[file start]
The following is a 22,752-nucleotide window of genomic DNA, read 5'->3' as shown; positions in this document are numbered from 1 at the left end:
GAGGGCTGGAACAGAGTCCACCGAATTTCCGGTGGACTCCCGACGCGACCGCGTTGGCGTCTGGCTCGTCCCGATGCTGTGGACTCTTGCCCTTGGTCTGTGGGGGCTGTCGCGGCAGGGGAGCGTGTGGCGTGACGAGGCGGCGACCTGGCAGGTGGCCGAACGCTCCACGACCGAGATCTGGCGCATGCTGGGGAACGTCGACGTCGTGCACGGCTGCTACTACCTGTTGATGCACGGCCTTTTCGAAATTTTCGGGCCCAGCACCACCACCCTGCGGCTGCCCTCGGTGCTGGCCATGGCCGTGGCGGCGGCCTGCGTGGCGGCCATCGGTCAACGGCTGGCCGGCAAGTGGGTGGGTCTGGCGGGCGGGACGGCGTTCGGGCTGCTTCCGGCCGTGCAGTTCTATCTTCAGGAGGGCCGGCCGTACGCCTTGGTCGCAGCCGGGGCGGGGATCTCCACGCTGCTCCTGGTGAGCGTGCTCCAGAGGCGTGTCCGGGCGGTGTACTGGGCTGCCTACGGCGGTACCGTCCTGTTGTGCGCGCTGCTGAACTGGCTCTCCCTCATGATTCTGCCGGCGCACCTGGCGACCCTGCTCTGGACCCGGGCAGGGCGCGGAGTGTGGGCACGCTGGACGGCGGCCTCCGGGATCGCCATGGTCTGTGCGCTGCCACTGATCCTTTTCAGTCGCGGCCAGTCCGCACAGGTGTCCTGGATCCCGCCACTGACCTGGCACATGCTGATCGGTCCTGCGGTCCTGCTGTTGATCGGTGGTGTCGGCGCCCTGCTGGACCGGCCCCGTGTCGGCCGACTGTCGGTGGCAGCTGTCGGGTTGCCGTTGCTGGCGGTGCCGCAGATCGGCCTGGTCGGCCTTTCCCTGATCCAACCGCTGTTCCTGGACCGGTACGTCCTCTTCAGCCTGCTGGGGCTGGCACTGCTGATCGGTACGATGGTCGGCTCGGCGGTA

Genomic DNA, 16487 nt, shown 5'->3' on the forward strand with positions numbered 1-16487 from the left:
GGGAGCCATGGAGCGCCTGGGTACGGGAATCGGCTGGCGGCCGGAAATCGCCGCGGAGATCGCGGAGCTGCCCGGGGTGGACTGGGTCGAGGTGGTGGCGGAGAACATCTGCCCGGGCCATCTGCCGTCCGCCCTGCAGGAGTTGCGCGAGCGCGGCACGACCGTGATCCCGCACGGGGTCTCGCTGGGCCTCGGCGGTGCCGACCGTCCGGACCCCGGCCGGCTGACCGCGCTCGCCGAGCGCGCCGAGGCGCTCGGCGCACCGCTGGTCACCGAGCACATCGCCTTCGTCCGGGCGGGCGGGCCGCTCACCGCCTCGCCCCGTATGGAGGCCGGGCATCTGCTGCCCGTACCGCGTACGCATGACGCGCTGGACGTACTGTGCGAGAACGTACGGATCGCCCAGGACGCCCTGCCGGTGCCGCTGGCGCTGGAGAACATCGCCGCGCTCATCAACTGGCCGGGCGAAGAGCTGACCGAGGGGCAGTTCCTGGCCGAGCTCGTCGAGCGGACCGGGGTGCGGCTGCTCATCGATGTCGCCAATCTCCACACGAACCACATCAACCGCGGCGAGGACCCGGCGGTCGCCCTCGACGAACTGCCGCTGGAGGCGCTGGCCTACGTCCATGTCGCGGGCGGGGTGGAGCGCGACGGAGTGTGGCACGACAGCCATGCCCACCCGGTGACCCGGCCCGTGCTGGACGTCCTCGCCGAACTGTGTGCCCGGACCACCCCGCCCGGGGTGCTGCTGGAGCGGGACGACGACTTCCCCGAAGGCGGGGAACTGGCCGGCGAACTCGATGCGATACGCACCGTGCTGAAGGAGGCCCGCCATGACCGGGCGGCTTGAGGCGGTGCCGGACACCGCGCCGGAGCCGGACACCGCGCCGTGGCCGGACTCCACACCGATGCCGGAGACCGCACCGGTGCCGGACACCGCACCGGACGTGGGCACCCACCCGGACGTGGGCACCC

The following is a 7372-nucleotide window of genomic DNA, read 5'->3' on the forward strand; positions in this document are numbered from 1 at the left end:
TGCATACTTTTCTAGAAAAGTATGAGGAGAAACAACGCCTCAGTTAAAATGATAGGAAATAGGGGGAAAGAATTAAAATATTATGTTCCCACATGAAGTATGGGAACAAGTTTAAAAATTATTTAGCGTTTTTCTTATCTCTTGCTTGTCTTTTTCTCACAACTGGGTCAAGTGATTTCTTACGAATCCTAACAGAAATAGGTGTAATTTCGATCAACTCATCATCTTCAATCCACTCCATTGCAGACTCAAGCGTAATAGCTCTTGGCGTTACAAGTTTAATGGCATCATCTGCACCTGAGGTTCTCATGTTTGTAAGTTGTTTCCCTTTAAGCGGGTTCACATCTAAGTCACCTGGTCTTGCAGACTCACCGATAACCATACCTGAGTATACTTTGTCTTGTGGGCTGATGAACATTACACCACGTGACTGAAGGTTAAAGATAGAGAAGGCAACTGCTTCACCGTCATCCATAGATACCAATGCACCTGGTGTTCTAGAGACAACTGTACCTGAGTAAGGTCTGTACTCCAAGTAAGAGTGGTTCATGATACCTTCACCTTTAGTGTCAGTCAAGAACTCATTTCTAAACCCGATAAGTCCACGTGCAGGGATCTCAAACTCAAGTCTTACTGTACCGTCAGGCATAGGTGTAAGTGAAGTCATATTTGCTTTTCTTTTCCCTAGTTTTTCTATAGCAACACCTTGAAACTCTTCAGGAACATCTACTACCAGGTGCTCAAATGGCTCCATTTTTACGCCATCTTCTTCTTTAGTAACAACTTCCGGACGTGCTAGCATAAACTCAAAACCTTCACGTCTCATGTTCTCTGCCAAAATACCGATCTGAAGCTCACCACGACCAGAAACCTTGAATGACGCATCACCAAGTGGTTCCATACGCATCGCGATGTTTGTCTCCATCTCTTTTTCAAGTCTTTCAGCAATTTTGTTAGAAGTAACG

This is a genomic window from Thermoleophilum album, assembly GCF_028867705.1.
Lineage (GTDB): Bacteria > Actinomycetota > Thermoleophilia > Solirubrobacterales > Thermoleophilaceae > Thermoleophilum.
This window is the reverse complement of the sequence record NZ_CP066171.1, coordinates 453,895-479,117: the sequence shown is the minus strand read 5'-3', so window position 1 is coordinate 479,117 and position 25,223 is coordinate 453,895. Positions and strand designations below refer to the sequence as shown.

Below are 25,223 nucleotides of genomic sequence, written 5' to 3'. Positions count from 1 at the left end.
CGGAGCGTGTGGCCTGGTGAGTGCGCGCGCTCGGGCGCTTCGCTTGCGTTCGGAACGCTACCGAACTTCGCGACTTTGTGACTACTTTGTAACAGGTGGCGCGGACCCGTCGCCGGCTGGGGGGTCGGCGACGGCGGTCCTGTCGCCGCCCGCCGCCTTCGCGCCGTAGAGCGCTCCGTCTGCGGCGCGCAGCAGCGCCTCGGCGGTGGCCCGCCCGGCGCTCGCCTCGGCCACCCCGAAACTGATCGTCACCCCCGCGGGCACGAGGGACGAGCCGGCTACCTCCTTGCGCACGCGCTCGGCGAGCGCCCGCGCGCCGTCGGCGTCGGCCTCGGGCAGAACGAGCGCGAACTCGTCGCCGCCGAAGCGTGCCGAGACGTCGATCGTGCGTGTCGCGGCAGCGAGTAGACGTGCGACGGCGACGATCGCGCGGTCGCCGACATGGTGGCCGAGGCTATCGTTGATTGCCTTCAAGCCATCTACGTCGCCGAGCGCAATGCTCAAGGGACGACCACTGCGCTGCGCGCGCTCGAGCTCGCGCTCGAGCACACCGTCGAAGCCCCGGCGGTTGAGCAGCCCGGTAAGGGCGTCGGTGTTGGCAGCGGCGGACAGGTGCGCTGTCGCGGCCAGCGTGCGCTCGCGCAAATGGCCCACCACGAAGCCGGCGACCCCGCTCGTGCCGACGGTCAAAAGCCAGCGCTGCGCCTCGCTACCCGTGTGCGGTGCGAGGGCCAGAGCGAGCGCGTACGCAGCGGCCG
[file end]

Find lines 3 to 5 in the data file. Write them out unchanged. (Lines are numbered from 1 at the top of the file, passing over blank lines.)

Genomic DNA, 16487 nt, shown 5'->3' on the forward strand with positions numbered 1-16487 from the left:
GGGAGCCATGGAGCGCCTGGGTACGGGAATCGGCTGGCGGCCGGAAATCGCCGCGGAGATCGCGGAGCTGCCCGGGGTGGACTGGGTCGAGGTGGTGGCGGAGAACATCTGCCCGGGCCATCTGCCGTCCGCCCTGCAGGAGTTGCGCGAGCGCGGCACGACCGTGATCCCGCACGGGGTCTCGCTGGGCCTCGGCGGTGCCGACCGTCCGGACCCCGGCCGGCTGACCGCGCTCGCCGAGCGCGCCGAGGCGCTCGGCGCACCGCTGGTCACCGAGCACATCGCCTTCGTCCGGGCGGGCGGGCCGCTCACCGCCTCGCCCCGTATGGAGGCCGGGCATCTGCTGCCCGTACCGCGTACGCATGACGCGCTGGACGTACTGTGCGAGAACGTACGGATCGCCCAGGACGCCCTGCCGGTGCCGCTGGCGCTGGAGAACATCGCCGCGCTCATCAACTGGCCGGGCGAAGAGCTGACCGAGGGGCAGTTCCTGGCCGAGCTCGTCGAGCGGACCGGGGTGCGGCTGCTCATCGATGTCGCCAATCTCCACACGAACCACATCAACCGCGGCGAGGACCCGGCGGTCGCCCTCGACGAACTGCCGCTGGAGGCGCTGGCCTACGTCCATGTCGCGGGCGGGGTGGAGCGCGACGGAGTGTGGCACGACAGCCATGCCCACCCGGTGACCCGGCCCGTGCTGGACGTCCTCGCCGAACTGTGTGCCCGGACCACCCCGCCCGGGGTGCTGCTGGAGCGGGACGACGACTTCCCCGAAGGCGGGGAACTGGCCGGCGAACTCGATGCGATACGCACCGTGCTGAAGGAGGCCCGCCATGACCGGGCGGCTTGAGGCGGTGCCGGACACCGCGCCGGAGCCGGACACCGCGCCGTGGCCGGACTCCACACCGATGCCGGAGACCGCACCGGTGCCGGACACCGCACCGGACGTGGGCACCCACCCGGACGTGGGCACCC

The following is a 7372-nucleotide window of genomic DNA, read 5'->3' on the forward strand; positions in this document are numbered from 1 at the left end: